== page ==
New research out this month investigates why there’s such a high rate of “under-diagnosis” of celiac disease in the United States. Researchers said doctors performing biopsies on the small intestine may be, in part, to blame for the 97%* of the celiac population that remains undiagnosed.
Most of us who have experienced a celiac diagnosis (or suspected celiac) have gone through a biopsy after testing positive to blood tests. The biopsy is considered the gold standard in celiac testing. But what many of us may not have known, until this study was released, is that the recommended guidelines for a celiac biopsy say doctors should take at least 4 samples in the small intestine.
The Celiac Test Research
According to an article in e! Science News and research published in the July issue of Gastrointestinal Endoscopy, researchers looked at the records of 132,000 patients who had had a biopsy of the small intestine for a variety of medical symptoms : diarrhea, abdominal pain, esophageal reflux and anemia. Plus, doctors suspected celiac disease — only 35 percent of the patients had at least four samples taken.
“Celiac disease can affect the small intestine in a patchy distribution, and so just one or two biopsy samples could potentially miss the evidence of the disease,” said lead author Dr. Benjamin Lebwohl from the Celiac Disease Center at Columbia University Medical Center.
So what was the most common number of specimens taken? 2! What may have happened if the correct number of specimens was taken? The article explains “adhering to the recommendation of submitting at least four specimens more than doubled the diagnosis rate of celiac disease.”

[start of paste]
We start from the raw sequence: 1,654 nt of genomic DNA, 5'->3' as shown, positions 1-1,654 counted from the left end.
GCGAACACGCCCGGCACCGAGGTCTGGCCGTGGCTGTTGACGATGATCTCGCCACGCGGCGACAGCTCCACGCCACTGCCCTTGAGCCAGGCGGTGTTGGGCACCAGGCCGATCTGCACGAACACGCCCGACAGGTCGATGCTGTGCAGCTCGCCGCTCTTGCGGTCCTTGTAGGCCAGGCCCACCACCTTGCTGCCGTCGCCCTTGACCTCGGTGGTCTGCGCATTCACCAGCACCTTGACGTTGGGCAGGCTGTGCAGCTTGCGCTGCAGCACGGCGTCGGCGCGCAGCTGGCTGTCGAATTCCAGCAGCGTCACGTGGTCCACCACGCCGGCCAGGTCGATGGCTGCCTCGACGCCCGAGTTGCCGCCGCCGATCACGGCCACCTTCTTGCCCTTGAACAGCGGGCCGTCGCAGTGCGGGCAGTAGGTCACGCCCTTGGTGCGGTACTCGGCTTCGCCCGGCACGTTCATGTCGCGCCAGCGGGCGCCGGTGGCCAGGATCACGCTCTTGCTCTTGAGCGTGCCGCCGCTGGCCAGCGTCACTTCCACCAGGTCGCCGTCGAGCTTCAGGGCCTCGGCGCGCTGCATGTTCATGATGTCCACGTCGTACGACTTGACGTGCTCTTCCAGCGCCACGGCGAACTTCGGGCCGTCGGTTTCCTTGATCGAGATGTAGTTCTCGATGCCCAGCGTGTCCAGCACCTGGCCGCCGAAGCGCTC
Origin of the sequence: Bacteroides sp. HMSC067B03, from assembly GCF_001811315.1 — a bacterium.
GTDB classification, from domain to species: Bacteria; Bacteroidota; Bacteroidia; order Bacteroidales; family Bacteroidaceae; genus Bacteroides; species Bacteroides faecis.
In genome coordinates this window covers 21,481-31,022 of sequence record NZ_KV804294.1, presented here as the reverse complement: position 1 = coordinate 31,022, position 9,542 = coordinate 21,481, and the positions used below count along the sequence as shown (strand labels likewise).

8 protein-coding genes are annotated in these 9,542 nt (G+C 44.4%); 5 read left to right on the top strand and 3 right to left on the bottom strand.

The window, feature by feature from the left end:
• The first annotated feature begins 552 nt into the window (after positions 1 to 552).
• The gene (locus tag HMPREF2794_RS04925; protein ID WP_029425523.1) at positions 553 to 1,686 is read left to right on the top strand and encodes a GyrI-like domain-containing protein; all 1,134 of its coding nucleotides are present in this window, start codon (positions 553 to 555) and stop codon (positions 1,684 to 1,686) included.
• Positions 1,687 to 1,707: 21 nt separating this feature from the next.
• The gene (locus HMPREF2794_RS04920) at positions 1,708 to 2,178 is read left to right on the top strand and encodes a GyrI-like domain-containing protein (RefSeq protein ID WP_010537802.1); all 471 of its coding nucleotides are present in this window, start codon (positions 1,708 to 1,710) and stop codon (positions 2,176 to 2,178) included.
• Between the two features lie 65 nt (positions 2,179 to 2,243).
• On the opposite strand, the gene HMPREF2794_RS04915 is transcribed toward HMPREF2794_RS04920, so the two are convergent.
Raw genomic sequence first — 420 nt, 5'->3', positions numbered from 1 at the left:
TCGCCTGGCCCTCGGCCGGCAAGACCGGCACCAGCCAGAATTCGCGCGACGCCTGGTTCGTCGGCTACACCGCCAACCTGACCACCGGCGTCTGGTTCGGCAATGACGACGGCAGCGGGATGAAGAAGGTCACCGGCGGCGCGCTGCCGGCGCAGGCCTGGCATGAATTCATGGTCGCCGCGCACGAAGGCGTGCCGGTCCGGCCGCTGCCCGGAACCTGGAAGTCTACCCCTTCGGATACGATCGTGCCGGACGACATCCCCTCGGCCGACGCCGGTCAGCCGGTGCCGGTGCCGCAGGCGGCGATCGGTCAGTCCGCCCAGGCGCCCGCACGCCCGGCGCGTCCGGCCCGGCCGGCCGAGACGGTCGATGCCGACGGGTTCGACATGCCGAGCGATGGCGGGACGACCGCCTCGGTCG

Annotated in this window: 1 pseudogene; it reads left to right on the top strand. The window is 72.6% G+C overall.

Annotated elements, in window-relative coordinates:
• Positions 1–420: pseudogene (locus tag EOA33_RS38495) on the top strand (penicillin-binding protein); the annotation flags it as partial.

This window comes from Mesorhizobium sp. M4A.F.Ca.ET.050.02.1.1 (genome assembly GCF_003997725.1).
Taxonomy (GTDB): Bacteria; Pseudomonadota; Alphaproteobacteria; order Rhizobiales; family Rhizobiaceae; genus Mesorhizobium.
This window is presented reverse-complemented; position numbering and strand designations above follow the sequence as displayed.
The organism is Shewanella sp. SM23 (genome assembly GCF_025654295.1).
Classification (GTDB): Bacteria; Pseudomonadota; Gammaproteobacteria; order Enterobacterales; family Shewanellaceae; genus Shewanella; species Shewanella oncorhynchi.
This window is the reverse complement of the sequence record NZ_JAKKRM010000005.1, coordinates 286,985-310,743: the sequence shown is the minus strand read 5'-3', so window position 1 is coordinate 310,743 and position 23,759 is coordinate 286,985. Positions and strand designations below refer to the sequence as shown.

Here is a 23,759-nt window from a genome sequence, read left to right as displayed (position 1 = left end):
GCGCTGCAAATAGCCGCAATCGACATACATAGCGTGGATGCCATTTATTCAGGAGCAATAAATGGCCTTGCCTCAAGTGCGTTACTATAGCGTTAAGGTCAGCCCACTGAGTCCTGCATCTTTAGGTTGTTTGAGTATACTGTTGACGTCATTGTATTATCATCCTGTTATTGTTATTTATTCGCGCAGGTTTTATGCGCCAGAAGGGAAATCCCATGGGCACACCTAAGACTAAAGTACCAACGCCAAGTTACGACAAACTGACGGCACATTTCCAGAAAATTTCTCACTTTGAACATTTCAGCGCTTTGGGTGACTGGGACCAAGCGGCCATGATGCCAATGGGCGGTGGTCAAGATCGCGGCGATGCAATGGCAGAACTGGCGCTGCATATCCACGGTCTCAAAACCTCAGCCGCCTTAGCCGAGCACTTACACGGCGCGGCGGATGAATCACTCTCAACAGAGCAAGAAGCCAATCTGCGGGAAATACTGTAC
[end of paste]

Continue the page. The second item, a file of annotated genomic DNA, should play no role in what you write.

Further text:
“The process of increasing the number of specimens from two to four takes approximately one extra minute during endoscopy,” Dr. Lebwohl said.
Dr. Peter Green, Director of the Celiac Center at Columbia University Medical Center, summed up the research by saying they will continue on to look into other reasons for lack of diagnosis of celiac disease. Dr. Green said “In this study we identified just one of the factors contributing to the high rate of under-diagnosis….We plan on studying other physician-related factors that may also be operative.”
What the article DIDN’T mention that the research DID, was another possible reason for the outcome of the study: “The guideline publication occurred during the study period, possibly influencing clinical practice and confounding results.”
So the minimum 4-specimen guideline was apparently launched during the span of 2006-2009 — the years from which the data came. While it gives us an idea as to why many celiacs may still go undiagnosed, I would like to see the results of the same study after the guidelines were announced.
I appreciate Columbia University digging for reasons for the underdiagnosis rate of celiac disease in the country.